Writing Comedy | StageMilk
Writing comedy

Writing Comedy

Written by on | How-To Guides for Actors

When it comes to the blank page: there’s nothing quite so exciting or challenging as comedy. It requires knowledge, experience, careful planning and excellent structuring—and yet, the desired result is often the exact opposite of these kinds of things: chaos, absurdity, silliness and the unexpected. You’ve got to consider form and style, how tastes and sensibilities change. Above all (and this is the hardest part): you’ve got to make your audience laugh. Every time. And no level of brilliant wordsmithery can guarantee that. So why throw yourself into this terrifying task? Because the rewards can be vast, and the process is often a lot fun. Writing comedy is a fascinating thing to do, and is also an excellent means of honing your skills as a writer and actor in general—it’s often said that if someone can do comedy, they can do anything. This article has been written to give you some very practical advice: it aims to break down the different considerations and processes that might not make this project easier, but at least help demystify the steps involved. Writing, as an art form, should belong to everyone. Comedy, especially so.

Format

One of the first things you’ll need to consider is the format your comedy will take. If you’re thinking of filming it, ask yourself if you’re writing a screenplay, or a pilot for a tv show, or a web series, or even a filmed sketch. If you imagine your comedy in front of a live audience, you can consider a play, a one-person show (or stand-up, if you’re feeling courageous) or a sketch/es to be performed live. Are any of these better than another? Are any of them easier or harder? That’s up to you to decide: what interests you the most and what do you think will suit your style or idea best? With each format, your writing and approach will need to be slightly different. If you worry that you may have picked the wrong format for an idea you’re developing, consider a switch of medium! There is no shame in writing a play that should be a film, or a monologue that should be a stand-up routine. It’s simply part of your drafting process as a writer.

A small addendum: don’t feel as though your writing or comedy needs to be relegated to more traditional forms of media. Look at what platforms like TikTok can do for comedy, not to mention the juggernaut market of podcasting. Sometimes, to find what works for you, you may need to look in areas previously untrodden by your own consumption…

Find Your Topic

This is never an easy task—in comedy or any style of writing. The best advice we can give on this subject—and it’s a lot less than we’d like to be able to give—is to look around you and look at yourself. Try to notice the absurdity in everyday life: the things we do or feel that are, objectively, strange or unexpected. What seems ridiculous to you in your life that others refuse to acknowledge?  Engage with what is called “observational comedy”. Observational comedy has been a dominant stylistic trend in the last fifty years of the genre; while the term might conjure up the thought of a particular nineties sitcom and the show’s eponymous star, it’s a more pliable style of writing than you might expect—audiences respond well to it, as it hinges upon them making a connection with the work (as opposed to, say, absurdism, which might try alienate viewers). If you’re stuck for inspiration, look to yourself and your own life. You can even try looking inward to your own pain and identity. But do be aware of how quickly that can read as self-indulgent, and wear you out artistically. As always, be safe when creating.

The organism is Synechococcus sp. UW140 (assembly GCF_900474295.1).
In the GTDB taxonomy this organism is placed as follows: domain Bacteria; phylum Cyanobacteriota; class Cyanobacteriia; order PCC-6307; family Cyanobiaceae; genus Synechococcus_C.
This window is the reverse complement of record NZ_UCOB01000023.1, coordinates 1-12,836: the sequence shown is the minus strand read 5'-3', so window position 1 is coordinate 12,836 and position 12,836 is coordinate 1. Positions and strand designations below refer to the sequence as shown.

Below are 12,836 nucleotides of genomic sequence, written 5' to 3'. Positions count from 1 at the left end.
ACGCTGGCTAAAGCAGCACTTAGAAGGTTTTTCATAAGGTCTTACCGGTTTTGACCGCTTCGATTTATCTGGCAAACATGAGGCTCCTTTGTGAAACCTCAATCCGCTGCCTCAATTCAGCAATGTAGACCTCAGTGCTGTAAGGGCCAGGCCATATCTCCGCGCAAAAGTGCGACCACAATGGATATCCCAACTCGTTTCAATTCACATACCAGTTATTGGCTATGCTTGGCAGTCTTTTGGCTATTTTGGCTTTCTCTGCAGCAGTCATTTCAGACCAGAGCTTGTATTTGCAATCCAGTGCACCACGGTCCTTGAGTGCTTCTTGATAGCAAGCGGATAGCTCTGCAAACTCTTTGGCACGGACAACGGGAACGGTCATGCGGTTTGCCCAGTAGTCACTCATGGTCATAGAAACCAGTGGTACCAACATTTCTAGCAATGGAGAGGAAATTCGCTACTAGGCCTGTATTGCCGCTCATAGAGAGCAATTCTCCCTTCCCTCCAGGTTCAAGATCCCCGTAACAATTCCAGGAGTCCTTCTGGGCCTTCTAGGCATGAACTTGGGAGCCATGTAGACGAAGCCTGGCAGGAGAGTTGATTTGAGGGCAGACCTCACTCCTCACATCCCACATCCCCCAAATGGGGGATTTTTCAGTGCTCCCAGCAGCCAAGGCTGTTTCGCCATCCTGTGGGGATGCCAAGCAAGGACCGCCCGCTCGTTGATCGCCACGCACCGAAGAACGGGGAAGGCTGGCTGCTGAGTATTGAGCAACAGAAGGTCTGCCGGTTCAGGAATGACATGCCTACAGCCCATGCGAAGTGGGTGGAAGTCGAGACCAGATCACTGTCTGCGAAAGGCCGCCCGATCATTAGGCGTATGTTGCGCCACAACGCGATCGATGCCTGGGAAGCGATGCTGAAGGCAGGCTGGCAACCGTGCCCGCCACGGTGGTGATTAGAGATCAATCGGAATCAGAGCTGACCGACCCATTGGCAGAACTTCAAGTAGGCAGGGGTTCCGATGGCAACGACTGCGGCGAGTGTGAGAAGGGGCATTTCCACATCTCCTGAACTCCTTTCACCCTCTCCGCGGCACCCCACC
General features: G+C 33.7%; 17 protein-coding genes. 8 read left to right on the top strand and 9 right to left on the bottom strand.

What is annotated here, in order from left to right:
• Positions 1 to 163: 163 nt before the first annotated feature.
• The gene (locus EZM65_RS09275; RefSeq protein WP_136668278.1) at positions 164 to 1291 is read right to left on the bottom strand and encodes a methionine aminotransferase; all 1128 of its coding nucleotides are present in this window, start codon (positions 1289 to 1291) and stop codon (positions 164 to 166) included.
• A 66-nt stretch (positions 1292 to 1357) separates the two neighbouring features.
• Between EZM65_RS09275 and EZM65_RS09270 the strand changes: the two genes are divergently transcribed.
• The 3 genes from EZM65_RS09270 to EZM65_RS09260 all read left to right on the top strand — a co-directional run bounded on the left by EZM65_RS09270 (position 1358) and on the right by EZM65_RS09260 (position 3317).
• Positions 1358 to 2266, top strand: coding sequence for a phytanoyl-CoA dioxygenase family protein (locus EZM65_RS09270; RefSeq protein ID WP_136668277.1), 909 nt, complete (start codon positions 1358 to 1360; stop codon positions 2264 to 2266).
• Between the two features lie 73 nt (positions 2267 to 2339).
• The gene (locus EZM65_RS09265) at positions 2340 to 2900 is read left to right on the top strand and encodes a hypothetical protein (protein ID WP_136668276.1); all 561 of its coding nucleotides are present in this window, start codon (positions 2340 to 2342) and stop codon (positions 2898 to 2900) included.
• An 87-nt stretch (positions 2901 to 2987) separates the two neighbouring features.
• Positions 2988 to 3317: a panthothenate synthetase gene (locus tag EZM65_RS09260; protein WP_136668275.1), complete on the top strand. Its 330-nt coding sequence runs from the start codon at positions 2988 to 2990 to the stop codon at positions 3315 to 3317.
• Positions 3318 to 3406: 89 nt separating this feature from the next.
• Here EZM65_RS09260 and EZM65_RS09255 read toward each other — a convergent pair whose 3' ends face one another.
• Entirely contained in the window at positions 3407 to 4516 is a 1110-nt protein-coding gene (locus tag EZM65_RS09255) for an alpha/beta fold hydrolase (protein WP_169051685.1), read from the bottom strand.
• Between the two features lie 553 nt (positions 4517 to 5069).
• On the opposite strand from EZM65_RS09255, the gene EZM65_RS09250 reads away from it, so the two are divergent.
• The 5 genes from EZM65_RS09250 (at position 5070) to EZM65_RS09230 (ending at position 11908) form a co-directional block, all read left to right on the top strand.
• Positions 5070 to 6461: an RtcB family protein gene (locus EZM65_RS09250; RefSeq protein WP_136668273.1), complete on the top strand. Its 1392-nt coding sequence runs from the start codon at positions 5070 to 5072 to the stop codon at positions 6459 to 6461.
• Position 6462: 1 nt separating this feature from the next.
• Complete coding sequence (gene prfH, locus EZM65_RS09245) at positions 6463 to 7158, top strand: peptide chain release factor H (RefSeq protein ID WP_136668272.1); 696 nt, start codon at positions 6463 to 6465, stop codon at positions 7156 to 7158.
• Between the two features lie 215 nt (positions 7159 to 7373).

Find Your Style

Satire. Parody. Workplace. Observational. Absurdist. Cringe. Different sub-genres, or ‘styles’, of comedy are numerous. Just as you need to find the format and topic that works for you, you’ll want to find a style of comedy that compliments your ideas and doesn’t fight them. That said, you should make every effort to experiment: comedy rewards bold choices and unexpected pairings of content and execution. A workplace comedy set in hell. A parody of fanatical social media influencers. A satire of modern politics: told through the lens of an over-seventies ballroom dancing club. As with format, feel free to experiment with what style suits you and your ideas best. This is often where the most fun of comedy writing can be had. Enjoy it!

The Toolbox

Once you have your format, topic and style, it’s time to start writing! This is it! The actual putting down of words! It is, more often than not, a hellish business. If you’re going to encounter a desire to stop working at any point in this process, it will be here. Push on! Keep going, and remember that all first drafts are terrible. Your goal, here, is not to write a masterpiece. Your goal is to get words on the page so you can start fixing and re-drafting and making it sing.

As you craft your piece, there are certain technical considerations that you’ll want to keep aware of: these are often the things that create the humour you’re hoping to bring out. As we said straight up in our introduction: you’ve got to make your audience laugh. No good idea or perfect stylistic/medium pairing will guarantee that. So here are some helpful tools to get that laughter happening: